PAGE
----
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**Real-variable methods in harmonic analysis.**
*(English)*
Zbl 0621.42001

The classical books by A. Zygmund [Trigonometric Series (1959; Zbl 0085.05601)] and E. M. Stein [Singular Integrals and Differentiability Properties of functions (1970; Zbl 0207.13501)] have been a basic source of reference for analysts working in classical harmonic analysis.

The last 20 years or so have witnessed a number of major developments in the area. Let us mention, for example the duality theorem of C. Fefferman stating that the dual of \(H^ 1\) is BMO, the real variable theory of \(H^ p\) spaces by C. Fefferman and E. M. Stein, the atomic theory of \(H^ p\) spaces, Muckenhoupt \(A_ p\) theory of weights, the boundedness of Calderón commutators and their application to boundary value problems.

One of the purposes of the book under review is to present an introduction to the subject that leads to the recent developments in the field. The book starts with the classical question of convergence of Fourier series (Chapter 1 deals with pointwise convergence, Chapter 2 with Cesàro (C,1) convergence, Chapters 3 and 5 deal with norm convergence while Chapter 7 is concerned with Abel convergence). In Chapter 4 the author deals with the Calderón-Zygmund decomposition. Chapter 8 studies the class BMO of John-Nirenberg. This first part of the book could be used for an introductory 1 semester course in Fourier series for students with an elementary knowledge of the Lebesgue integral.

From this point the setting is \({\mathbb R}^ n\) and the material more advanced. In Chapter 9 the theory of \(A_ p\) weights is presented while Chapter 13 covers the good \(\lambda\) inequalities of Burkholder-Gundy. Chapters 14 and 15 develop the modern theories of \(H^ p\) spaces and Carleson measures. Chapters 16 and 17 present Calderón’s Cauchy integrals on Lipschitz curves and their applications to boundary value problems on \(C^ 1\) domains. In the remaining 4 chapters the author presents more classical material. Chapter 10 covers Riesz transforms and Sobolev inequalities. Chapters 11, 12 and 13 deal with the essentials of the Calderón Zygmund theory of singular integral operators including vector valued singular integrals and Littlewood-Paley theory. The second half of the book could be easily adapted for an advanced course or seminar in harmonic analysis.

The book has a very good bibliography of over 200 items. Notes at the end of each chapter will enable readers to track down the references easily. Professor Torchinsky’s book is an important expository contribution and is likely to become a standard reference on the subject.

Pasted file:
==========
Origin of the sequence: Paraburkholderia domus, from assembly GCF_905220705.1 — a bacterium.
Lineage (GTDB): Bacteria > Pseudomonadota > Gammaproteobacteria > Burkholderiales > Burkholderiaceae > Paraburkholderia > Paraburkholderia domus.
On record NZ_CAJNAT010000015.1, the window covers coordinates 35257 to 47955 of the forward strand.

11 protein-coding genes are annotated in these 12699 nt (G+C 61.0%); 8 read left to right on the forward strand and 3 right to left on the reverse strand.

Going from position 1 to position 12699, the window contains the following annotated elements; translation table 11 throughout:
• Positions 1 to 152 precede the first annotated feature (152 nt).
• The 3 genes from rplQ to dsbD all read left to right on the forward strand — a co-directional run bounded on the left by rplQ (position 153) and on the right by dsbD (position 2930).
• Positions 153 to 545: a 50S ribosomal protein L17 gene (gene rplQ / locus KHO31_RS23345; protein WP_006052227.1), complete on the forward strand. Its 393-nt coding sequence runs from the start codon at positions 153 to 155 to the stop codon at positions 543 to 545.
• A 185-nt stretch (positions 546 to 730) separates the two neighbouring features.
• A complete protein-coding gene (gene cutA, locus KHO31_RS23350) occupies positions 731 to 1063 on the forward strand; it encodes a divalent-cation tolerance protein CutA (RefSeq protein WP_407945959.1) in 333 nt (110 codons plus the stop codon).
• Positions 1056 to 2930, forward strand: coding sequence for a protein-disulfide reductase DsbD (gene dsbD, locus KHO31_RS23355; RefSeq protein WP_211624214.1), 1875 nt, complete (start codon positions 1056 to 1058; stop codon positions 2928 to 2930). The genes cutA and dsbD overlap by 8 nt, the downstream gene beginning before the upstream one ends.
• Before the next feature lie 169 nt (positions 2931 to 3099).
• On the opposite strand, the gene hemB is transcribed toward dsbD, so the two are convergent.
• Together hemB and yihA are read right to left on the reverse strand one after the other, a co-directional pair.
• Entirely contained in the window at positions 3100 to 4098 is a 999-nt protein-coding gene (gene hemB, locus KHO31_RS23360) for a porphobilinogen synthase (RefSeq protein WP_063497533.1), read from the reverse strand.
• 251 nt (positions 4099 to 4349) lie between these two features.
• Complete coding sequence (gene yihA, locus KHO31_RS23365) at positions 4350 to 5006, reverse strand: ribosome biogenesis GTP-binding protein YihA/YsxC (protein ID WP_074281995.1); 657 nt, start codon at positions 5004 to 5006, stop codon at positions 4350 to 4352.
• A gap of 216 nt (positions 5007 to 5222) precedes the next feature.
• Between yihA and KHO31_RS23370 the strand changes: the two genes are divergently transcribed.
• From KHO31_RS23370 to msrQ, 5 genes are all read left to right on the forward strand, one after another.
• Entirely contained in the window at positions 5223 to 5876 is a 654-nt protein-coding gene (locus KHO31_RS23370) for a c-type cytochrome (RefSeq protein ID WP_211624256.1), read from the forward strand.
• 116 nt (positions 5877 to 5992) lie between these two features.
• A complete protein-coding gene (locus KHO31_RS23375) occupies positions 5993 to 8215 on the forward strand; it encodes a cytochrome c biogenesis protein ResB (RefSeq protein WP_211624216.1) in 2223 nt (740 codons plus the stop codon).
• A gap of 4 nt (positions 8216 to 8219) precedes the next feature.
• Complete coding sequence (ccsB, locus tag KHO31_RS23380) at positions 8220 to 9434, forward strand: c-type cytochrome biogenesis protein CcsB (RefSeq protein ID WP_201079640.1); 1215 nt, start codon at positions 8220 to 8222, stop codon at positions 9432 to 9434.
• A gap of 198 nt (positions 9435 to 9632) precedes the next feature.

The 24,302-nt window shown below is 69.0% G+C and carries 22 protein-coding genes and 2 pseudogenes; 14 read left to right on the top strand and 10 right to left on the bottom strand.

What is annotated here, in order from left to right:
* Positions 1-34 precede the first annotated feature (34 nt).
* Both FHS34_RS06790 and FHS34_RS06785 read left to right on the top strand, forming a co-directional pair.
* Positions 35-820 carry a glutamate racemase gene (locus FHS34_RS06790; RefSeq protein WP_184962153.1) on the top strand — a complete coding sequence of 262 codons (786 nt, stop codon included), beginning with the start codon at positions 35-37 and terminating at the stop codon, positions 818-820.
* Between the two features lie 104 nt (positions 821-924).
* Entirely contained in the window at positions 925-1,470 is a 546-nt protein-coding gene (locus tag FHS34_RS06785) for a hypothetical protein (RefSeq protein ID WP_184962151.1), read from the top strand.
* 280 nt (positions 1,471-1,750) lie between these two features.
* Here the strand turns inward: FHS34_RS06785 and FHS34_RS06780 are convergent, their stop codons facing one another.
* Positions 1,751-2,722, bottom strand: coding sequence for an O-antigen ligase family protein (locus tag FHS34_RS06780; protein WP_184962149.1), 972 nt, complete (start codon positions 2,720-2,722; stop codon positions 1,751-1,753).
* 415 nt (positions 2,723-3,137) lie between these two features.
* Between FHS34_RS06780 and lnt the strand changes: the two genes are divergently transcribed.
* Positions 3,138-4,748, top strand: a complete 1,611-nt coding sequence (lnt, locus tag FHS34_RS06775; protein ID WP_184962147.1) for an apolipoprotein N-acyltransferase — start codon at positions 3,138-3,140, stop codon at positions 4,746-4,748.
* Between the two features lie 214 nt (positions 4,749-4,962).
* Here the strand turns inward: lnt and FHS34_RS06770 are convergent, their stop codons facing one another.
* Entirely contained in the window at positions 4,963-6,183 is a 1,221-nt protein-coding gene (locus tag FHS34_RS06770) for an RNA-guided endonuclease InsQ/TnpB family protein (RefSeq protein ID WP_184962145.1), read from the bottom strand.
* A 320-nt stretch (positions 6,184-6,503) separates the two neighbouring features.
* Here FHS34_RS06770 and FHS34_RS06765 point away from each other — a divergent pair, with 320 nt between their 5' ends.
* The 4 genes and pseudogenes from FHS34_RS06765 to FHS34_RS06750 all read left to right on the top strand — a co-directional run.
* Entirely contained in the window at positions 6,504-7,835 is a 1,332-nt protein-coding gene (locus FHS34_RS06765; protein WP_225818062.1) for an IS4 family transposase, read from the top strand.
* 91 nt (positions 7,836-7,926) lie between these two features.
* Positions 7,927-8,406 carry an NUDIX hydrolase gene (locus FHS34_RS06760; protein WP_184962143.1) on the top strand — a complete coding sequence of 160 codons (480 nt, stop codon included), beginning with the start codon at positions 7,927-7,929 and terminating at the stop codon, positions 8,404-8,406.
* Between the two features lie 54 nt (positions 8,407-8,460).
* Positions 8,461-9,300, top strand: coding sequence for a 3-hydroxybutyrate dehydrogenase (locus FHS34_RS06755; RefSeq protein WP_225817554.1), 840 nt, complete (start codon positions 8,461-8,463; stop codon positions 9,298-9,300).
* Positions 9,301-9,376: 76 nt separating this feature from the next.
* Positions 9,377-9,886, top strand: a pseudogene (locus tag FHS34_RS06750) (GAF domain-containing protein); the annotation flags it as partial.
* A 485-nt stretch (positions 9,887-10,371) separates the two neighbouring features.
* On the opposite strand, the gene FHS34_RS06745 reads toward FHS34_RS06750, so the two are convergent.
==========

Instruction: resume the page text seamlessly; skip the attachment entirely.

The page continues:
The last 20 years or so have witnessed a number of major developments in the area. Let us mention, for example the duality theorem of C. Fefferman stating that the dual of \(H^ 1\) is BMO, the real variable theory of \(H^ p\) spaces by C. Fefferman and E. M. Stein, the atomic theory of \(H^ p\) spaces, Muckenhoupt \(A_ p\) theory of weights, the boundedness of Calderón commutators and their application to boundary value problems.

One of the purposes of the book under review is to present an introduction to the subject that leads to the recent developments in the field. The book starts with the classical question of convergence of Fourier series (Chapter 1 deals with pointwise convergence, Chapter 2 with Cesàro (C,1) convergence, Chapters 3 and 5 deal with norm convergence while Chapter 7 is concerned with Abel convergence). In Chapter 4 the author deals with the Calderón-Zygmund decomposition. Chapter 8 studies the class BMO of John-Nirenberg. This first part of the book could be used for an introductory 1 semester course in Fourier series for students with an elementary knowledge of the Lebesgue integral.

From this point the setting is \({\mathbb R}^ n\) and the material more advanced. In Chapter 9 the theory of \(A_ p\) weights is presented while Chapter 13 covers the good \(\lambda\) inequalities of Burkholder-Gundy. Chapters 14 and 15 develop the modern theories of \(H^ p\) spaces and Carleson measures. Chapters 16 and 17 present Calderón’s Cauchy integrals on Lipschitz curves and their applications to boundary value problems on \(C^ 1\) domains. In the remaining 4 chapters the author presents more classical material. Chapter 10 covers Riesz transforms and Sobolev inequalities. Chapters 11, 12 and 13 deal with the essentials of the Calderón Zygmund theory of singular integral operators including vector valued singular integrals and Littlewood-Paley theory. The second half of the book could be easily adapted for an advanced course or seminar in harmonic analysis.

The book has a very good bibliography of over 200 items. Notes at the end of each chapter will enable readers to track down the references easily. Professor Torchinsky’s book is an important expository contribution and is likely to become a standard reference on the subject.

Reviewer: M.Milman

### MSC:

42-02 | Research exposition (monographs, survey articles) pertaining to harmonic analysis on Euclidean spaces |

42A20 | Convergence and absolute convergence of Fourier and trigonometric series |

40G05 | Cesàro, Euler, Nörlund and Hausdorff methods |

42B30 | \(H^p\)-spaces |

42B20 | Singular and oscillatory integrals (Calderón-Zygmund, etc.) |